It’s clear that the coming years will present major tests for security on the internet. We’ll also likely see further debate about privacy and First Amendment issues online, with personal data, intellectual property and child pornography topping the laundry list of concerns. But in the wake of the attack on Google in China, let’s start with a very basic consideration: protecting America’s strategic, governmental and economic interests in the digital realm.
If I’d been a smarter person, I’d have gotten into cybersecurity back in the 1990s. It’s a cash cow, for sure. Let’s face it, the national security industrial complex is the only guaranteed growth sector for the US, and the federal government will no doubt continue parceling out huge chunks of cash to private companies with the expertise to engage in avant-garde digital warfare. They don’t even have to be good at it. Just pull the dump truck up to the Fed at noon on Wednesday and get your multimillion dollar meal ticket.
Now, I’m not saying we shouldn’t invest in safeguarding our digital infrastructure. I just have doubts that the American education system can churn out trained specialists at the rate that select Middle Eastern countries, India or even China can. When it comes to internet technology, we’re on the road to third world status. Don’t believe me? Just look at deployment, speed and competition in the domestic broadband marketplace vs. globally.
But I digress. In terms of cybersecurity, it seems what you don’t want to do is advertise your methods. Yet that’s exactly what the Obama administration is planning on by revealing its strategy for protecting the nation’s public and private computer systems.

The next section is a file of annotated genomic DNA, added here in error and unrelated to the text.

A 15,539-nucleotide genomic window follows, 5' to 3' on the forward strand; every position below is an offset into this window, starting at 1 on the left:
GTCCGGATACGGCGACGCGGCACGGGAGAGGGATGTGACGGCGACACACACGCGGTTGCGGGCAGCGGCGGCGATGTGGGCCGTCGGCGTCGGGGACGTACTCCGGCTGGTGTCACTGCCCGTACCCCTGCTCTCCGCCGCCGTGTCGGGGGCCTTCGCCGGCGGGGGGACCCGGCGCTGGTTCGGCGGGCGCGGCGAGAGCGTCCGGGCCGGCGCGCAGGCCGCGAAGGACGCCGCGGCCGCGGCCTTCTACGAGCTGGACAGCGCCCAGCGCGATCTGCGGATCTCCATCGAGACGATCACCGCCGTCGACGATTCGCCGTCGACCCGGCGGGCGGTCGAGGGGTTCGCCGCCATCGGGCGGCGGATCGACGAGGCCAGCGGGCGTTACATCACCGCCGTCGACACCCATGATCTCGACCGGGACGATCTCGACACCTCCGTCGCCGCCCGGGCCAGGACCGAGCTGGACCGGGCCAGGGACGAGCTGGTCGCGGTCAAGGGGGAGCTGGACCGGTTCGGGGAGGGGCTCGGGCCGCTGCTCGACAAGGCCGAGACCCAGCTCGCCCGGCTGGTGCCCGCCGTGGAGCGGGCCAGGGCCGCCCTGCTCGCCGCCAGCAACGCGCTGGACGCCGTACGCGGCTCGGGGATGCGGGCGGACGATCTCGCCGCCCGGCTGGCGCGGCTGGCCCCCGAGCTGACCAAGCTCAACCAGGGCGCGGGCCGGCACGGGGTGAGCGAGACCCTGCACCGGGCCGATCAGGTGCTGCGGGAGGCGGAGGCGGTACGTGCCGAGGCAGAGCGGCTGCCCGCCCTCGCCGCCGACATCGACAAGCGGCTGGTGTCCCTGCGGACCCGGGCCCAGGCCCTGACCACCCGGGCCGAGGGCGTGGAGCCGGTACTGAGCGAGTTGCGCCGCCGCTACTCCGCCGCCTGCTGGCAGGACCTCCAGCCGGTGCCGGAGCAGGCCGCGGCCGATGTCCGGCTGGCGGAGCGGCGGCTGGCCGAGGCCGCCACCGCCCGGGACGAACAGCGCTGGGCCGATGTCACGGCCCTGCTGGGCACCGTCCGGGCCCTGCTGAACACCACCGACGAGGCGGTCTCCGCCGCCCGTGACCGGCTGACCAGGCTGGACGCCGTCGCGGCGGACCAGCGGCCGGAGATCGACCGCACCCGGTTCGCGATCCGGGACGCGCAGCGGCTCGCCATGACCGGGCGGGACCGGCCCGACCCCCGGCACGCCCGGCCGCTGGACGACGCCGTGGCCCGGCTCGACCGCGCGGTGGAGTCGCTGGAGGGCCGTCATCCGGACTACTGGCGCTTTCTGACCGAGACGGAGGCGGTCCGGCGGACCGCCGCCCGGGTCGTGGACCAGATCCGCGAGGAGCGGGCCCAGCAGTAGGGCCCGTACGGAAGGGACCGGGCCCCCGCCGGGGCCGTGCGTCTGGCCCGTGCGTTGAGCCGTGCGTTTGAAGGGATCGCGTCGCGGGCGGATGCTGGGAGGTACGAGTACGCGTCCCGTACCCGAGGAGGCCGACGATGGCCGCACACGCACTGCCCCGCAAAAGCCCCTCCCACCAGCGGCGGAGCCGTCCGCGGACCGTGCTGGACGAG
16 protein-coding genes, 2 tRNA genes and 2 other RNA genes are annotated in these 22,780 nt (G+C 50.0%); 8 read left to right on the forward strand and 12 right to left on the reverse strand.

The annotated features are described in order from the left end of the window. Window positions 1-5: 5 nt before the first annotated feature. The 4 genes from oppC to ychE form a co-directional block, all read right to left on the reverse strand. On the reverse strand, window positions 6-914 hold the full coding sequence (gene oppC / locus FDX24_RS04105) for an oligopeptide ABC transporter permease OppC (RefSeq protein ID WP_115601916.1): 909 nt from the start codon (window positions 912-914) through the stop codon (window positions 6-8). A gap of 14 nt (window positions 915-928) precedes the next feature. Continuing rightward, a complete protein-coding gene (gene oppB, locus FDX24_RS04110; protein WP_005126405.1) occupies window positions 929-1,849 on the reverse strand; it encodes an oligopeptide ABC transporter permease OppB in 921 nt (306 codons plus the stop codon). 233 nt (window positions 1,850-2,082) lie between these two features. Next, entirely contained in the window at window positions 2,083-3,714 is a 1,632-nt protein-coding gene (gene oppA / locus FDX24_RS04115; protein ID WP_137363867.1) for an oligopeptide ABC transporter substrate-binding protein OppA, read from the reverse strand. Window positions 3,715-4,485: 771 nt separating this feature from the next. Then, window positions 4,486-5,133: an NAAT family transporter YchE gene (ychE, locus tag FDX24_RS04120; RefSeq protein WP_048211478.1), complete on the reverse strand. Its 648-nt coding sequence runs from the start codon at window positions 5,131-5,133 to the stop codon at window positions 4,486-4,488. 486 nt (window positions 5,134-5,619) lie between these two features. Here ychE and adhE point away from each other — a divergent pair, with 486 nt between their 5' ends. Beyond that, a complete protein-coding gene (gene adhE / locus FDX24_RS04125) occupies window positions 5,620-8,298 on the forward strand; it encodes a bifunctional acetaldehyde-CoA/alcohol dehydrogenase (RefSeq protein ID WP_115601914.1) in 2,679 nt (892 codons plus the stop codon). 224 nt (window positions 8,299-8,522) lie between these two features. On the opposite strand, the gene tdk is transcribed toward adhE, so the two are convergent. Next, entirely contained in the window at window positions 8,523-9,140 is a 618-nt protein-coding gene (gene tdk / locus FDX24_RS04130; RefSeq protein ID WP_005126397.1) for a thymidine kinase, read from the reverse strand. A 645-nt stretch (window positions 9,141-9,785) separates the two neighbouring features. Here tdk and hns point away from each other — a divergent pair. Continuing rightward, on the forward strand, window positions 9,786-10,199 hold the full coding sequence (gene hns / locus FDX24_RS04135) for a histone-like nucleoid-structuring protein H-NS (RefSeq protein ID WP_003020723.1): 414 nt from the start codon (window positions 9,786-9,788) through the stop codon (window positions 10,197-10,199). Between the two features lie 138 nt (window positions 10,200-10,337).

Today, Team Obama plans to declassify a major portion of the National Cybersecurity Initiative — a Dubya mandated “secret effort to harness the nation’s defensive and offensive strategies for protecting commercial and government networks.” Seems like exactly the kind of thing you want to share with, say, Iran!
Look, I applaud the administration for (selectively) following through with its campaign promises of transparency. But is this really the place to do it?
To be fair, the declassification will only include our techniques for protecting America’s networks, not the cloak-and-dagger offensive maneuvers. Don’t you feel safer? Amazingly, Obama’s point man here, Howard A. Schmidt, says that letting the rest of the world in on our digital state secrets is exactly the point: “The C.N.C.I. was shrouded in a lot of classification,” Schmidt says. “The president has said very specifically that we need to make sure the administration is transparent with not only the American public but with an international audience as well.”
Guess where they’ll be publishing this info? Why, WhiteHouse.gov, of course! I’m thrilled that the president’s home page has a cleaner GUI than Facebook, but there’s more to this whole online business than smart design.
Besides transparency, the move is meant to inspire greater private-public collaboration. “In order to be successful against today’s cybersecurity threats,” Schmidt says, “we must continue to seek out innovative new partnerships — not only within government, but also among industry, government and the American public.” What’s a little subcontracting between cronies? It worked out great in New Orleans and Iraq. And who hasn’t wanted to see cloud computing behemoth Google get cozy with the NSA?
Thing is, the government could do all of this perfectly well without tipping our defensive hand to an already insecure planet. When CIA wants to plant an asset in deep cover at an American company doing business overseas, they don’t put an ad on Craigslist. They go to the corporation and work out an arrangement so that “Fred Smith” can be gainfully employed at said corporation while securing the contents of a Saudi Arabian McDonalds’ dumpster and writing a report every third Tuesday. That’s just how this shit works.
I still think that Obama has plenty of opportunities to be an effective and strategically savvy president. I’m banking on year three.